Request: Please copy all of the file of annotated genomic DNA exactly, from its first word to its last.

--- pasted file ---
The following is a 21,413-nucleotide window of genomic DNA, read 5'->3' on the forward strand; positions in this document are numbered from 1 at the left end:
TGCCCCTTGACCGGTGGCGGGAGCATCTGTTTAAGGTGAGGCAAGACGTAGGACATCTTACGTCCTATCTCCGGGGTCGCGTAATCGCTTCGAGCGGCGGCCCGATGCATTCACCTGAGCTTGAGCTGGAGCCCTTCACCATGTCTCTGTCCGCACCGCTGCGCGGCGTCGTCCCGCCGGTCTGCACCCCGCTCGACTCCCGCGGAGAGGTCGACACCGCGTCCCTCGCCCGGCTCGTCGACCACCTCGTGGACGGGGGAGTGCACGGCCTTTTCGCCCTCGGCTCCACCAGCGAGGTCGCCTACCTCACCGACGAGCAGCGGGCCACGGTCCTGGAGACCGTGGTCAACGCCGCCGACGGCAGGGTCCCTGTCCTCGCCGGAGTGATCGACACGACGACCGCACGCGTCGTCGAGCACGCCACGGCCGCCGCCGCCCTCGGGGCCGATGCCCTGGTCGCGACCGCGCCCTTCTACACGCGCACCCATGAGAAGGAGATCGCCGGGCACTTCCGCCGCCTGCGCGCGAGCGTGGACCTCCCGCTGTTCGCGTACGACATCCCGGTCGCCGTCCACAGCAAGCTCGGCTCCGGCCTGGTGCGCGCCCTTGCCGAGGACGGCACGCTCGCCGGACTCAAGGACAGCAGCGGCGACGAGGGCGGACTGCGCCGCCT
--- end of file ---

The following is a 21,413-nucleotide window of genomic DNA, read 5'->3' on the forward strand; positions in this document are numbered from 1 at the left end:
TGCCCCTTGACCGGTGGCGGGAGCATCTGTTTAAGGTGAGGCAAGACGTAGGACATCTTACGTCCTATCTCCGGGGTCGCGTAATCGCTTCGAGCGGCGGCCCGATGCATTCACCTGAGCTTGAGCTGGAGCCCTTCACCATGTCTCTGTCCGCACCGCTGCGCGGCGTCGTCCCGCCGGTCTGCACCCCGCTCGACTCCCGCGGAGAGGTCGACACCGCGTCCCTCGCCCGGCTCGTCGACCACCTCGTGGACGGGGGAGTGCACGGCCTTTTCGCCCTCGGCTCCACCAGCGAGGTCGCCTACCTCACCGACGAGCAGCGGGCCACGGTCCTGGAGACCGTGGTCAACGCCGCCGACGGCAGGGTCCCTGTCCTCGCCGGAGTGATCGACACGACGACCGCACGCGTCGTCGAGCACGCCACGGCCGCCGCCGCCCTCGGGGCCGATGCCCTGGTCGCGACCGCGCCCTTCTACACGCGCACCCATGAGAAGGAGATCGCCGGGCACTTCCGCCGCCTGCGCGCGAGCGTGGACCTCCCGCTGTTCGCGTACGACATCCCGGTCGCCGTCCACAGCAAGCTCGGCTCCGGCCTGGTGCGCGCCCTTGCCGAGGACGGCACGCTCGCCGGACTCAAGGACAGCAGCGGCGACGAGGGCGGACTGCGCCGCCT